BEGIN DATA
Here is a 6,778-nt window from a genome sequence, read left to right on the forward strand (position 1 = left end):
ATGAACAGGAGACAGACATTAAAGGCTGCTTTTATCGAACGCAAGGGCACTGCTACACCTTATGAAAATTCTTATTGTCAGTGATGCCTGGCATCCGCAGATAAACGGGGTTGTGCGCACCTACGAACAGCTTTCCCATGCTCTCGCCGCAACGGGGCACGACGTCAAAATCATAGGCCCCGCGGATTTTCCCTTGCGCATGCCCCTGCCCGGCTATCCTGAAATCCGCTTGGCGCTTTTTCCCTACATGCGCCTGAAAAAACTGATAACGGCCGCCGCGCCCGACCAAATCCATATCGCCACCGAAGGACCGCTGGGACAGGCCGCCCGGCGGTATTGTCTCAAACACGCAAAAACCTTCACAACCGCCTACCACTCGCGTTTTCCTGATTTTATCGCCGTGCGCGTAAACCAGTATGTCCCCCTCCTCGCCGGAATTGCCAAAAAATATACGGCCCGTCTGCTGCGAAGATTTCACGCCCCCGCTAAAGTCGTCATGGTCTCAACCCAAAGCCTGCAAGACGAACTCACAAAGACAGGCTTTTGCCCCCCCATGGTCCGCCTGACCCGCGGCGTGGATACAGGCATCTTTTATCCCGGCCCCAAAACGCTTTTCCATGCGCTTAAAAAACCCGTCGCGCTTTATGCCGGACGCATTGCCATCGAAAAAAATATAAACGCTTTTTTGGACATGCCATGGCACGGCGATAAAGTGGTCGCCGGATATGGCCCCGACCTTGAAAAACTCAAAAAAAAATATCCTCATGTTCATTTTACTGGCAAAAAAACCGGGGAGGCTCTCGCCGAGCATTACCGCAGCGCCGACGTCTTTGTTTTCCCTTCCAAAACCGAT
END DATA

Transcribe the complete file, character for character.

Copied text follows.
Here is a 6,778-nt window from a genome sequence, read left to right on the forward strand (position 1 = left end):
ATGAACAGGAGACAGACATTAAAGGCTGCTTTTATCGAACGCAAGGGCACTGCTACACCTTATGAAAATTCTTATTGTCAGTGATGCCTGGCATCCGCAGATAAACGGGGTTGTGCGCACCTACGAACAGCTTTCCCATGCTCTCGCCGCAACGGGGCACGACGTCAAAATCATAGGCCCCGCGGATTTTCCCTTGCGCATGCCCCTGCCCGGCTATCCTGAAATCCGCTTGGCGCTTTTTCCCTACATGCGCCTGAAAAAACTGATAACGGCCGCCGCGCCCGACCAAATCCATATCGCCACCGAAGGACCGCTGGGACAGGCCGCCCGGCGGTATTGTCTCAAACACGCAAAAACCTTCACAACCGCCTACCACTCGCGTTTTCCTGATTTTATCGCCGTGCGCGTAAACCAGTATGTCCCCCTCCTCGCCGGAATTGCCAAAAAATATACGGCCCGTCTGCTGCGAAGATTTCACGCCCCCGCTAAAGTCGTCATGGTCTCAACCCAAAGCCTGCAAGACGAACTCACAAAGACAGGCTTTTGCCCCCCCATGGTCCGCCTGACCCGCGGCGTGGATACAGGCATCTTTTATCCCGGCCCCAAAACGCTTTTCCATGCGCTTAAAAAACCCGTCGCGCTTTATGCCGGACGCATTGCCATCGAAAAAAATATAAACGCTTTTTTGGACATGCCATGGCACGGCGATAAAGTGGTCGCCGGATATGGCCCCGACCTTGAAAAACTCAAAAAAAAATATCCTCATGTTCATTTTACTGGCAAAAAAACCGGGGAGGCTCTCGCCGAGCATTACCGCAGCGCCGACGTCTTTGTTTTCCCTTCCAAAACCGAT